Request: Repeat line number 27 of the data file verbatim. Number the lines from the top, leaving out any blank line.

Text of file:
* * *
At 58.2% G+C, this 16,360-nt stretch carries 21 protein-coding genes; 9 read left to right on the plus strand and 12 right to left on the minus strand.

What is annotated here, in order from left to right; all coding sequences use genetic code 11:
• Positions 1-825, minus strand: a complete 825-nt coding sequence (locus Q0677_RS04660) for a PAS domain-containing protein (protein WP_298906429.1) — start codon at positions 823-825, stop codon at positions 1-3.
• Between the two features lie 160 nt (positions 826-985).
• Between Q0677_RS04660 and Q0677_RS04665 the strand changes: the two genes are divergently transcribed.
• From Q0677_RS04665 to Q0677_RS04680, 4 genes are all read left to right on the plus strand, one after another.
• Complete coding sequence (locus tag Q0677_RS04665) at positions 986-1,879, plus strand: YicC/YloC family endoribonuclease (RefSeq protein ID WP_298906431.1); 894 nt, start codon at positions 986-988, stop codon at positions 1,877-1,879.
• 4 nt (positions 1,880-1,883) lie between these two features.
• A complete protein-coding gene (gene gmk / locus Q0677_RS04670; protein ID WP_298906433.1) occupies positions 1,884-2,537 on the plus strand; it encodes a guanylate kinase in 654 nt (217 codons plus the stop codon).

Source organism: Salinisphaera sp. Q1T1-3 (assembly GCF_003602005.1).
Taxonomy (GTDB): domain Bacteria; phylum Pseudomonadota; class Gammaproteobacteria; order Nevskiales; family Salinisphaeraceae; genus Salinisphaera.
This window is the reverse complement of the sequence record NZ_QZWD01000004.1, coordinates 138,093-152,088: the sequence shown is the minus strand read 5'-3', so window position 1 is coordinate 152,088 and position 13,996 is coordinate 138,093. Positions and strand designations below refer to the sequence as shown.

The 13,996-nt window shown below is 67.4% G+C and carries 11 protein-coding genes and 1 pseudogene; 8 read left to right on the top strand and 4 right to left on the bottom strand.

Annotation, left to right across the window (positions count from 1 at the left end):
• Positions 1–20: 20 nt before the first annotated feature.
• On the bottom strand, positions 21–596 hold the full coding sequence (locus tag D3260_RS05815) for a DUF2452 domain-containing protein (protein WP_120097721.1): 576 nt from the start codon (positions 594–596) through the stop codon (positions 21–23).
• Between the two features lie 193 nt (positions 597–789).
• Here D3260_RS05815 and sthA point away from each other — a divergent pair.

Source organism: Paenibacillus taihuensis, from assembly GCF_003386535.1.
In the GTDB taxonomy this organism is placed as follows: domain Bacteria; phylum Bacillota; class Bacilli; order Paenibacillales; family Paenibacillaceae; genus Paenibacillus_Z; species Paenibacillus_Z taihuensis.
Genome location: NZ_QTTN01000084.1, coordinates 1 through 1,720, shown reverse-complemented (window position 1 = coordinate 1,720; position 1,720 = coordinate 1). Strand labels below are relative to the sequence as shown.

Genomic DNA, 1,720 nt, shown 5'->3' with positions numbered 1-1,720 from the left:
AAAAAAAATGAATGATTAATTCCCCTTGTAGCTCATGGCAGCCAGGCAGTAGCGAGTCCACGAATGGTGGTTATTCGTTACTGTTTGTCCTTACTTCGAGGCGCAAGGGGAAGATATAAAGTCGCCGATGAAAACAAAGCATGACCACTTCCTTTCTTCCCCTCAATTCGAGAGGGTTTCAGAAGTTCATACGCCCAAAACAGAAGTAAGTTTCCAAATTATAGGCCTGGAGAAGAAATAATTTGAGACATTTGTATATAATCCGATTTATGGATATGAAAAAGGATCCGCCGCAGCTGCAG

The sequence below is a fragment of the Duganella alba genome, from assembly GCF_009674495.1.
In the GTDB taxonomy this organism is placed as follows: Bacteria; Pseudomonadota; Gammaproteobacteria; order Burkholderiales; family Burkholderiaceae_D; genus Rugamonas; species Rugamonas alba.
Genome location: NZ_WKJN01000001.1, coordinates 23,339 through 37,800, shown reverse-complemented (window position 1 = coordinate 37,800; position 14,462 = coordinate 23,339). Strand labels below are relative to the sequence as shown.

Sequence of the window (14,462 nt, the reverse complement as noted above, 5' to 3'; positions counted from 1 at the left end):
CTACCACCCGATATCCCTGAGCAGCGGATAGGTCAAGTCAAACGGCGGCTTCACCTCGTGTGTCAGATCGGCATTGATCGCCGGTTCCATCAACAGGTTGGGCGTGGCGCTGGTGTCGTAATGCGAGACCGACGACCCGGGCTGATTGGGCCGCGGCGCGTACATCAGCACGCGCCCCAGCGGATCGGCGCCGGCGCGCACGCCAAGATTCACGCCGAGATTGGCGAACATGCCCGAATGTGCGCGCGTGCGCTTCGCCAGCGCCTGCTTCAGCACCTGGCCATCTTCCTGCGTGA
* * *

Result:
Sequence of the window (14,462 nt, the reverse complement as noted above, 5' to 3'; positions counted from 1 at the left end):